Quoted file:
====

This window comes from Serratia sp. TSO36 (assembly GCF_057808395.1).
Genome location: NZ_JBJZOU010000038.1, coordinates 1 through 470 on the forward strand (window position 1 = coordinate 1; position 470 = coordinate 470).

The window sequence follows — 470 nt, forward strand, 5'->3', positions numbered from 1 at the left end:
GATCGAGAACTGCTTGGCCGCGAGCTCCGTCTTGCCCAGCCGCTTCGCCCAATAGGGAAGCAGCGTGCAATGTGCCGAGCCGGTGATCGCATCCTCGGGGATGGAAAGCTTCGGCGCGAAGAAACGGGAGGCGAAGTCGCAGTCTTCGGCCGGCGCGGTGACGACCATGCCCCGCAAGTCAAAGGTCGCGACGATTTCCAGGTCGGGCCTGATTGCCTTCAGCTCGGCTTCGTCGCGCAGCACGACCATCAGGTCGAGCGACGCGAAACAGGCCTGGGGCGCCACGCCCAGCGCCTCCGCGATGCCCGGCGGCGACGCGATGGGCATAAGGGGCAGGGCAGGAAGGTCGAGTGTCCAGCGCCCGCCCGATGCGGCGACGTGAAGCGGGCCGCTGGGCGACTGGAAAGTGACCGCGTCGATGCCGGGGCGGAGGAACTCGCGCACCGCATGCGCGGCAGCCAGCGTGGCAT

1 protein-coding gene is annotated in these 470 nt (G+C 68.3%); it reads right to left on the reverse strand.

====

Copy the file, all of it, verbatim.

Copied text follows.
This window comes from Serratia sp. TSO36 (assembly GCF_057808395.1).
Genome location: NZ_JBJZOU010000038.1, coordinates 1 through 470 on the forward strand (window position 1 = coordinate 1; position 470 = coordinate 470).

The window sequence follows — 470 nt, forward strand, 5'->3', positions numbered from 1 at the left end:
GATCGAGAACTGCTTGGCCGCGAGCTCCGTCTTGCCCAGCCGCTTCGCCCAATAGGGAAGCAGCGTGCAATGTGCCGAGCCGGTGATCGCATCCTCGGGGATGGAAAGCTTCGGCGCGAAGAAACGGGAGGCGAAGTCGCAGTCTTCGGCCGGCGCGGTGACGACCATGCCCCGCAAGTCAAAGGTCGCGACGATTTCCAGGTCGGGCCTGATTGCCTTCAGCTCGGCTTCGTCGCGCAGCACGACCATCAGGTCGAGCGACGCGAAACAGGCCTGGGGCGCCACGCCCAGCGCCTCCGCGATGCCCGGCGGCGACGCGATGGGCATAAGGGGCAGGGCAGGAAGGTCGAGTGTCCAGCGCCCGCCCGATGCGGCGACGTGAAGCGGGCCGCTGGGCGACTGGAAAGTGACCGCGTCGATGCCGGGGCGGAGGAACTCGCGCACCGCATGCGCGGCAGCCAGCGTGGCAT

1 protein-coding gene is annotated in these 470 nt (G+C 68.3%); it reads right to left on the reverse strand.